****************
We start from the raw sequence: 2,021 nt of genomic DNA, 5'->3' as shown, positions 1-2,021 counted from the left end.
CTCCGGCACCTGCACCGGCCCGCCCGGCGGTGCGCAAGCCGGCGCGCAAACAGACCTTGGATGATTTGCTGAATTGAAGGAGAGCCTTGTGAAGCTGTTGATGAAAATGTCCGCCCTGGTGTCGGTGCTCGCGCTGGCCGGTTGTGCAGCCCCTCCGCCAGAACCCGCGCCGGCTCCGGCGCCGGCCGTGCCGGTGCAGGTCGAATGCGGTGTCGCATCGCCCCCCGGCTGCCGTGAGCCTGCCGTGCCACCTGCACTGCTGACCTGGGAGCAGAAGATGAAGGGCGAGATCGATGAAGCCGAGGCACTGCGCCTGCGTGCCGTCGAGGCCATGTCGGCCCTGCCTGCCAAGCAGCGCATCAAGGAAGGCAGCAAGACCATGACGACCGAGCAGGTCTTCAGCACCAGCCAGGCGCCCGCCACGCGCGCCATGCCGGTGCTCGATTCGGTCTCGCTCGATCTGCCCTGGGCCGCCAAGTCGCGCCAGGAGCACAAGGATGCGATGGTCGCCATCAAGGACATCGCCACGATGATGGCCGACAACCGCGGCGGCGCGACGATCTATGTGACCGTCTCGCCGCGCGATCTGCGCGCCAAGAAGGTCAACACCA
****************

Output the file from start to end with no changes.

We start from the raw sequence: 2,021 nt of genomic DNA, 5'->3' as shown, positions 1-2,021 counted from the left end.
CTCCGGCACCTGCACCGGCCCGCCCGGCGGTGCGCAAGCCGGCGCGCAAACAGACCTTGGATGATTTGCTGAATTGAAGGAGAGCCTTGTGAAGCTGTTGATGAAAATGTCCGCCCTGGTGTCGGTGCTCGCGCTGGCCGGTTGTGCAGCCCCTCCGCCAGAACCCGCGCCGGCTCCGGCGCCGGCCGTGCCGGTGCAGGTCGAATGCGGTGTCGCATCGCCCCCCGGCTGCCGTGAGCCTGCCGTGCCACCTGCACTGCTGACCTGGGAGCAGAAGATGAAGGGCGAGATCGATGAAGCCGAGGCACTGCGCCTGCGTGCCGTCGAGGCCATGTCGGCCCTGCCTGCCAAGCAGCGCATCAAGGAAGGCAGCAAGACCATGACGACCGAGCAGGTCTTCAGCACCAGCCAGGCGCCCGCCACGCGCGCCATGCCGGTGCTCGATTCGGTCTCGCTCGATCTGCCCTGGGCCGCCAAGTCGCGCCAGGAGCACAAGGATGCGATGGTCGCCATCAAGGACATCGCCACGATGATGGCCGACAACCGCGGCGGCGCGACGATCTATGTGACCGTCTCGCCGCGCGATCTGCGCGCCAAGAAGGTCAACACCA